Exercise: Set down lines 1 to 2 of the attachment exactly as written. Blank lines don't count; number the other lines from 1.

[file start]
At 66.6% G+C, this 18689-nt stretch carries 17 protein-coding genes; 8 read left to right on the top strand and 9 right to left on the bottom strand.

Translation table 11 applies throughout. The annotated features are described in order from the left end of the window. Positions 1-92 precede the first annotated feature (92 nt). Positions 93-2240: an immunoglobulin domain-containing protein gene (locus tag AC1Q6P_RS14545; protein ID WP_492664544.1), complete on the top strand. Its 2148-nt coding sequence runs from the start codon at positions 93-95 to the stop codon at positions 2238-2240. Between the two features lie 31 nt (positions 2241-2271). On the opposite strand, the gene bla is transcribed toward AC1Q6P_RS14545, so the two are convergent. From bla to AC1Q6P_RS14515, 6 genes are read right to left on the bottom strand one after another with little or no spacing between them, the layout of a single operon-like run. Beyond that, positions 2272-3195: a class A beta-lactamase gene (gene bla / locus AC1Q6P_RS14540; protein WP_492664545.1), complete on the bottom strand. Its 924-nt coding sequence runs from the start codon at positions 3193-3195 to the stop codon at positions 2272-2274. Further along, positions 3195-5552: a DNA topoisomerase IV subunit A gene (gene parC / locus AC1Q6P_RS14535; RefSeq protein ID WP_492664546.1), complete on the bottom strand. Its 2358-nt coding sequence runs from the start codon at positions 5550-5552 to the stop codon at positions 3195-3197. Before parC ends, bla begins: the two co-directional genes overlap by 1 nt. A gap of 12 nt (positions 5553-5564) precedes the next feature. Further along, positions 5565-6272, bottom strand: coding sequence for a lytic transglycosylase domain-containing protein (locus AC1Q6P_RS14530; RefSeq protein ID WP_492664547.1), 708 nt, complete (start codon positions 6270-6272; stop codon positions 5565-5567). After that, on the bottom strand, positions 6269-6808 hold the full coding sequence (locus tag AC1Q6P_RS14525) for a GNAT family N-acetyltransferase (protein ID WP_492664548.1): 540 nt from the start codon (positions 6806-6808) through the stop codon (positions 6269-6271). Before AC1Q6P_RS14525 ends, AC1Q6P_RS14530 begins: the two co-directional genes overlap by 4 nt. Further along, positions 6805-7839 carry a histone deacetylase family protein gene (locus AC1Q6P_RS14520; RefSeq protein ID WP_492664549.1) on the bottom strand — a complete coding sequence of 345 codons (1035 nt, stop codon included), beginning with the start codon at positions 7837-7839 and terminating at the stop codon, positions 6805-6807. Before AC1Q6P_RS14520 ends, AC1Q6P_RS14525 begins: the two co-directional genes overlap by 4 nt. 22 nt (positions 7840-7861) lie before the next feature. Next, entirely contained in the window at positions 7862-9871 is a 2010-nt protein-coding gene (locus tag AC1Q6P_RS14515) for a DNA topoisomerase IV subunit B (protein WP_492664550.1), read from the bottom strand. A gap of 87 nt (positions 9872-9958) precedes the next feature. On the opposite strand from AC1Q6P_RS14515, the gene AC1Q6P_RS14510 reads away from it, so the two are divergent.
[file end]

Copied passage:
At 66.6% G+C, this 18689-nt stretch carries 17 protein-coding genes; 8 read left to right on the top strand and 9 right to left on the bottom strand.

Translation table 11 applies throughout. The annotated features are described in order from the left end of the window. Positions 1-92 precede the first annotated feature (92 nt). Positions 93-2240: an immunoglobulin domain-containing protein gene (locus tag AC1Q6P_RS14545; protein ID WP_492664544.1), complete on the top strand. Its 2148-nt coding sequence runs from the start codon at positions 93-95 to the stop codon at positions 2238-2240. Between the two features lie 31 nt (positions 2241-2271). On the opposite strand, the gene bla is transcribed toward AC1Q6P_RS14545, so the two are convergent. From bla to AC1Q6P_RS14515, 6 genes are read right to left on the bottom strand one after another with little or no spacing between them, the layout of a single operon-like run. Beyond that, positions 2272-3195: a class A beta-lactamase gene (gene bla / locus AC1Q6P_RS14540; protein WP_492664545.1), complete on the bottom strand. Its 924-nt coding sequence runs from the start codon at positions 3193-3195 to the stop codon at positions 2272-2274. Further along, positions 3195-5552: a DNA topoisomerase IV subunit A gene (gene parC / locus AC1Q6P_RS14535; RefSeq protein ID WP_492664546.1), complete on the bottom strand. Its 2358-nt coding sequence runs from the start codon at positions 5550-5552 to the stop codon at positions 3195-3197. Before parC ends, bla begins: the two co-directional genes overlap by 1 nt. A gap of 12 nt (positions 5553-5564) precedes the next feature. Further along, positions 5565-6272, bottom strand: coding sequence for a lytic transglycosylase domain-containing protein (locus AC1Q6P_RS14530; RefSeq protein ID WP_492664547.1), 708 nt, complete (start codon positions 6270-6272; stop codon positions 5565-5567). After that, on the bottom strand, positions 6269-6808 hold the full coding sequence (locus tag AC1Q6P_RS14525) for a GNAT family N-acetyltransferase (protein ID WP_492664548.1): 540 nt from the start codon (positions 6806-6808) through the stop codon (positions 6269-6271). Before AC1Q6P_RS14525 ends, AC1Q6P_RS14530 begins: the two co-directional genes overlap by 4 nt. Further along, positions 6805-7839 carry a histone deacetylase family protein gene (locus AC1Q6P_RS14520; RefSeq protein ID WP_492664549.1) on the bottom strand — a complete coding sequence of 345 codons (1035 nt, stop codon included), beginning with the start codon at positions 7837-7839 and terminating at the stop codon, positions 6805-6807. Before AC1Q6P_RS14520 ends, AC1Q6P_RS14525 begins: the two co-directional genes overlap by 4 nt. 22 nt (positions 7840-7861) lie before the next feature. Next, entirely contained in the window at positions 7862-9871 is a 2010-nt protein-coding gene (locus tag AC1Q6P_RS14515) for a DNA topoisomerase IV subunit B (protein WP_492664550.1), read from the bottom strand. A gap of 87 nt (positions 9872-9958) precedes the next feature. On the opposite strand from AC1Q6P_RS14515, the gene AC1Q6P_RS14510 reads away from it, so the two are divergent.